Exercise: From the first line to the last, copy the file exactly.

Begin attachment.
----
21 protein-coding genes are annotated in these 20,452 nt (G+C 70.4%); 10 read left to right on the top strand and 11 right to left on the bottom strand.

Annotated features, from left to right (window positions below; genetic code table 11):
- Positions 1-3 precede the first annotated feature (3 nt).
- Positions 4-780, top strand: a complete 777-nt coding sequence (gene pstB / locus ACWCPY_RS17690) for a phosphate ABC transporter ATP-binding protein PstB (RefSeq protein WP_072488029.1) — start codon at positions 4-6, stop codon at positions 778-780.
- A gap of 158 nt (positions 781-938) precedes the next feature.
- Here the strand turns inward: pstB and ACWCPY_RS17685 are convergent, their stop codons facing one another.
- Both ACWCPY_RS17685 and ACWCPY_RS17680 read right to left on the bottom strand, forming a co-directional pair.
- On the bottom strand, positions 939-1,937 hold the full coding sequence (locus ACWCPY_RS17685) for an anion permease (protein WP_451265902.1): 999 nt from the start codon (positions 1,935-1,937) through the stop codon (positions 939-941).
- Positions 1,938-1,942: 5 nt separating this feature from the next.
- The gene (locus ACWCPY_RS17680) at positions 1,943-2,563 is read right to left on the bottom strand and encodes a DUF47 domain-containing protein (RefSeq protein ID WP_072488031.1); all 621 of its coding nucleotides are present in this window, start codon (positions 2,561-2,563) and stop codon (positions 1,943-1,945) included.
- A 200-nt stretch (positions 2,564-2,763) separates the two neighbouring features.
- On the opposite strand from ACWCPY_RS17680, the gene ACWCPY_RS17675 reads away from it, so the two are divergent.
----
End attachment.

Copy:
21 protein-coding genes are annotated in these 20,452 nt (G+C 70.4%); 10 read left to right on the top strand and 11 right to left on the bottom strand.

Annotated features, from left to right (window positions below; genetic code table 11):
- Positions 1-3 precede the first annotated feature (3 nt).
- Positions 4-780, top strand: a complete 777-nt coding sequence (gene pstB / locus ACWCPY_RS17690) for a phosphate ABC transporter ATP-binding protein PstB (RefSeq protein WP_072488029.1) — start codon at positions 4-6, stop codon at positions 778-780.
- A gap of 158 nt (positions 781-938) precedes the next feature.
- Here the strand turns inward: pstB and ACWCPY_RS17685 are convergent, their stop codons facing one another.
- Both ACWCPY_RS17685 and ACWCPY_RS17680 read right to left on the bottom strand, forming a co-directional pair.
- On the bottom strand, positions 939-1,937 hold the full coding sequence (locus ACWCPY_RS17685) for an anion permease (protein WP_451265902.1): 999 nt from the start codon (positions 1,935-1,937) through the stop codon (positions 939-941).
- Positions 1,938-1,942: 5 nt separating this feature from the next.
- The gene (locus ACWCPY_RS17680) at positions 1,943-2,563 is read right to left on the bottom strand and encodes a DUF47 domain-containing protein (RefSeq protein ID WP_072488031.1); all 621 of its coding nucleotides are present in this window, start codon (positions 2,561-2,563) and stop codon (positions 1,943-1,945) included.
- A 200-nt stretch (positions 2,564-2,763) separates the two neighbouring features.
- On the opposite strand from ACWCPY_RS17680, the gene ACWCPY_RS17675 reads away from it, so the two are divergent.